YNYS Môn MP, Virginia Crosbie, has presented a bill to Parliament to help farmers protect their livestock from attacks by dogs.
It will give the police the right to seize dogs and take DNA samples.
The politician has introduced the bill using the Parliamentary device of a 10 Minute Rule Bill. This allows an MP to make the case for a new bill in a speech lasting up to 10 minutes. An opposition speech can be made and the House then decides if the bill can be introduced. If the MP is successful the bill is taken to have had its first reading, this is the first step towards becoming legislation.
In practice, Ms Crosbie wants to amend the Dogs (Protection of Livestock) Act 1953. She said the 68 year old Act was unfit for modern times as it fails to protect and adequately compensate farmers from dog attacks on their livestock.
She said legislation had not kept pace with dog ownership, leisure trends, DNA technology or modern farming practice.
In 2020 the cost to the farming community of livestock worrying was estimated to be around £1.3 million, she told MPs.
It is estimated around 15,000 sheep are killed by dogs each year and in the lockdowns it has been a growing problem as more people visit the countryside.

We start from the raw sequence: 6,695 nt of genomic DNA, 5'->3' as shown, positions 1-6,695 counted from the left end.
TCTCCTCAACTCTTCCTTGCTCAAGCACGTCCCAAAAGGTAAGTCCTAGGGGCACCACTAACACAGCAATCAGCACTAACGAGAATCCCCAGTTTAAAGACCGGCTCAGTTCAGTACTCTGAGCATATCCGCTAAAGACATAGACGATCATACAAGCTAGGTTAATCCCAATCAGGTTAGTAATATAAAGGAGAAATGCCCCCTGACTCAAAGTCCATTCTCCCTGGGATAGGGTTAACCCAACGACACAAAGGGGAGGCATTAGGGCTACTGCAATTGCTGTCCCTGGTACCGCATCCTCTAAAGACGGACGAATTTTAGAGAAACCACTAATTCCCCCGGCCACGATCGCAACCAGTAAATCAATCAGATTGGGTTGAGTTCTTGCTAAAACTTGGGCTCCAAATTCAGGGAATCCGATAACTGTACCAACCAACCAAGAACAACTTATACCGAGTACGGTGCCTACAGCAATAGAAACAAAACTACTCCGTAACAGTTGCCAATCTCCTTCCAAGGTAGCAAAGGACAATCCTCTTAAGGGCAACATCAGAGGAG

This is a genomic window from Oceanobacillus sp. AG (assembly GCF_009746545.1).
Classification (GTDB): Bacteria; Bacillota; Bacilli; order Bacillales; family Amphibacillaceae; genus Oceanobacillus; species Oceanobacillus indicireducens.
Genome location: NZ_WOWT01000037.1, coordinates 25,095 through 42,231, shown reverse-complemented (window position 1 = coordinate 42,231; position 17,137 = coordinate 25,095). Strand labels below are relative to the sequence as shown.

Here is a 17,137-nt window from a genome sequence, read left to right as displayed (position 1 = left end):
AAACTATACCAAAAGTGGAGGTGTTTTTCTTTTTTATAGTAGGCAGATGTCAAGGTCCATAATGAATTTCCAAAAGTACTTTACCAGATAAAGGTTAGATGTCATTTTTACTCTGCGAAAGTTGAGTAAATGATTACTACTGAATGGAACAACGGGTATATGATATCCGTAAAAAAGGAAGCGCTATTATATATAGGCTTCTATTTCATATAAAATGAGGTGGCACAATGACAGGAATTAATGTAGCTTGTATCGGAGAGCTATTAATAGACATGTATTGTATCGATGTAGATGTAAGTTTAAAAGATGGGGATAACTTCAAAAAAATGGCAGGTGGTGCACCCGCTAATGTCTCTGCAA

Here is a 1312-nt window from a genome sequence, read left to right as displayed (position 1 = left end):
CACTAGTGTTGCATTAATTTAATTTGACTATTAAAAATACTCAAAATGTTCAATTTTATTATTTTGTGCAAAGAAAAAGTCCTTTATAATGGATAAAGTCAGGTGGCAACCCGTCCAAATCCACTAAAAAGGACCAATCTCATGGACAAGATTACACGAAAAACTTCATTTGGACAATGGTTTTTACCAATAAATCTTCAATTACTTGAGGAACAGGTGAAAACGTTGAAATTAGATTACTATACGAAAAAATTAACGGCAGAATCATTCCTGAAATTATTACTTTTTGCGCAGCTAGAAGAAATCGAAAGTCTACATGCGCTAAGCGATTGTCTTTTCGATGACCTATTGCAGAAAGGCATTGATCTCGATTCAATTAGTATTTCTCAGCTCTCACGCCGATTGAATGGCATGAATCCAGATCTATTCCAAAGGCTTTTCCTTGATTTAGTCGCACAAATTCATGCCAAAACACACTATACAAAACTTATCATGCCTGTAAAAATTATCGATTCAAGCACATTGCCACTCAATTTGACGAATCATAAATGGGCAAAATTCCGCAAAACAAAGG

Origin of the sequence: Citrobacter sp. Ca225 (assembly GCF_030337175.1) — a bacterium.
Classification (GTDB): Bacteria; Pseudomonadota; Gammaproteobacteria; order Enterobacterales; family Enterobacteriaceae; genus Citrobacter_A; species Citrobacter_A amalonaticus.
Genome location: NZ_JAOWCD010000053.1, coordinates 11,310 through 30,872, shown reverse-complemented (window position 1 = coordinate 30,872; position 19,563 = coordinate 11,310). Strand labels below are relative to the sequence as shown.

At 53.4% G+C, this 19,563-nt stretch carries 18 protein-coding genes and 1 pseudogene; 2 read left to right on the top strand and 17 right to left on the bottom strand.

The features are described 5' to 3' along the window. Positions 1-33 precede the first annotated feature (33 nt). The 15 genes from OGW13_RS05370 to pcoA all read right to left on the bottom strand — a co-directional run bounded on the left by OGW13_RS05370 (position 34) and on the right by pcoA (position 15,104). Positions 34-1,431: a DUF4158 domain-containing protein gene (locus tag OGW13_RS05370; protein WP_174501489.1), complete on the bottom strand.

She said: “Specifically, my Bill proposes the police be given the power to seize a dog (or other items) and to take DNA samples, where they have reasonable grounds for suspicion that the dog has worried livestock.
“It has to be a legal requirement dogs be kept on a lead when they are near livestock of any kind.”
She said the upper limit of the fine, currently set at a maximum of £1,000, must also be removed.
“Where farmers are facing costs of up to £20,000, irresponsible dog owners must be made to realise the full financial impact of their actions,” she added.
She told MPs of the experience of one Anglesey farmer who suffered a dog attack on his flock.
“Tecwyn Jones found seven pregnant ewes and three rams dead in his fields in Bodedern from a dog attack in February this year,” she said.
“When I visited Tecwyn’s farm he told me about the impact the attack had on his business and his well being. His account of the event was harrowing.
“He shared the awful moment when he found his sheep, coming across one dead sheep then another, sheep that he had lovingly reared, their faces torn, in the pouring rain.
“The dogs that carried out the attack have never been identified. Even if a dog was suspected, the law has no teeth to identify and seize it unless it is found unsupervised at the scene of the assault.
“For Tecwyn it was not just the financial loss that hit him, although that went into thousands of pounds, it was the emotional loss of these prized animals which he had put his time and devotion into rearing.”
Virginia first became involved in the issue when local farmers Brian Bown and Peter Williams raised it as a significant concern.
The bill passed its first reading and will return to the Commons for a second reading on September 10.